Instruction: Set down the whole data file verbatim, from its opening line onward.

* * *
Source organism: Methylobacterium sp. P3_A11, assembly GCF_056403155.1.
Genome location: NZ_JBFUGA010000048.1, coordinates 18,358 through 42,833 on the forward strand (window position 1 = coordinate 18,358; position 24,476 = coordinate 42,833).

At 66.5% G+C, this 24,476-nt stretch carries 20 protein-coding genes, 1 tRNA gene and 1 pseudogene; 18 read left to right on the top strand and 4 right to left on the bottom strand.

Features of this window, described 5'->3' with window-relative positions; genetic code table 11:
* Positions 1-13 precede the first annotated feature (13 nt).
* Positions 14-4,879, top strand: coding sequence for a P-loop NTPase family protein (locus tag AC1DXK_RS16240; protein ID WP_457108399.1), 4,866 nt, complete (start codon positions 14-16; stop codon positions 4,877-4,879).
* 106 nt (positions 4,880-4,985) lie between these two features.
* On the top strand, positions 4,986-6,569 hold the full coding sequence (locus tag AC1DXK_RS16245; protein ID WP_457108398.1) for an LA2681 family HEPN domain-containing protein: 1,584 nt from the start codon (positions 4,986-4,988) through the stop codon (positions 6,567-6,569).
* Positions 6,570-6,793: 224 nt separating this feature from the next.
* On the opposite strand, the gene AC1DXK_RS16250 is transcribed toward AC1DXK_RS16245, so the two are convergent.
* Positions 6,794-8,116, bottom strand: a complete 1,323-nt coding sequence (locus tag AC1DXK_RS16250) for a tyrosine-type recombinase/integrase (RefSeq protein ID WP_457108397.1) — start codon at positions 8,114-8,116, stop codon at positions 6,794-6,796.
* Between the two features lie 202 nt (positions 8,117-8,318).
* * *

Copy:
Source organism: Methylobacterium sp. P3_A11, assembly GCF_056403155.1.
Genome location: NZ_JBFUGA010000048.1, coordinates 18,358 through 42,833 on the forward strand (window position 1 = coordinate 18,358; position 24,476 = coordinate 42,833).

At 66.5% G+C, this 24,476-nt stretch carries 20 protein-coding genes, 1 tRNA gene and 1 pseudogene; 18 read left to right on the top strand and 4 right to left on the bottom strand.

Features of this window, described 5'->3' with window-relative positions; genetic code table 11:
* Positions 1-13 precede the first annotated feature (13 nt).
* Positions 14-4,879, top strand: coding sequence for a P-loop NTPase family protein (locus tag AC1DXK_RS16240; protein ID WP_457108399.1), 4,866 nt, complete (start codon positions 14-16; stop codon positions 4,877-4,879).
* 106 nt (positions 4,880-4,985) lie between these two features.
* On the top strand, positions 4,986-6,569 hold the full coding sequence (locus tag AC1DXK_RS16245; protein ID WP_457108398.1) for an LA2681 family HEPN domain-containing protein: 1,584 nt from the start codon (positions 4,986-4,988) through the stop codon (positions 6,567-6,569).
* Positions 6,570-6,793: 224 nt separating this feature from the next.
* On the opposite strand, the gene AC1DXK_RS16250 is transcribed toward AC1DXK_RS16245, so the two are convergent.
* Positions 6,794-8,116, bottom strand: a complete 1,323-nt coding sequence (locus tag AC1DXK_RS16250) for a tyrosine-type recombinase/integrase (RefSeq protein ID WP_457108397.1) — start codon at positions 8,114-8,116, stop codon at positions 6,794-6,796.
* Between the two features lie 202 nt (positions 8,117-8,318).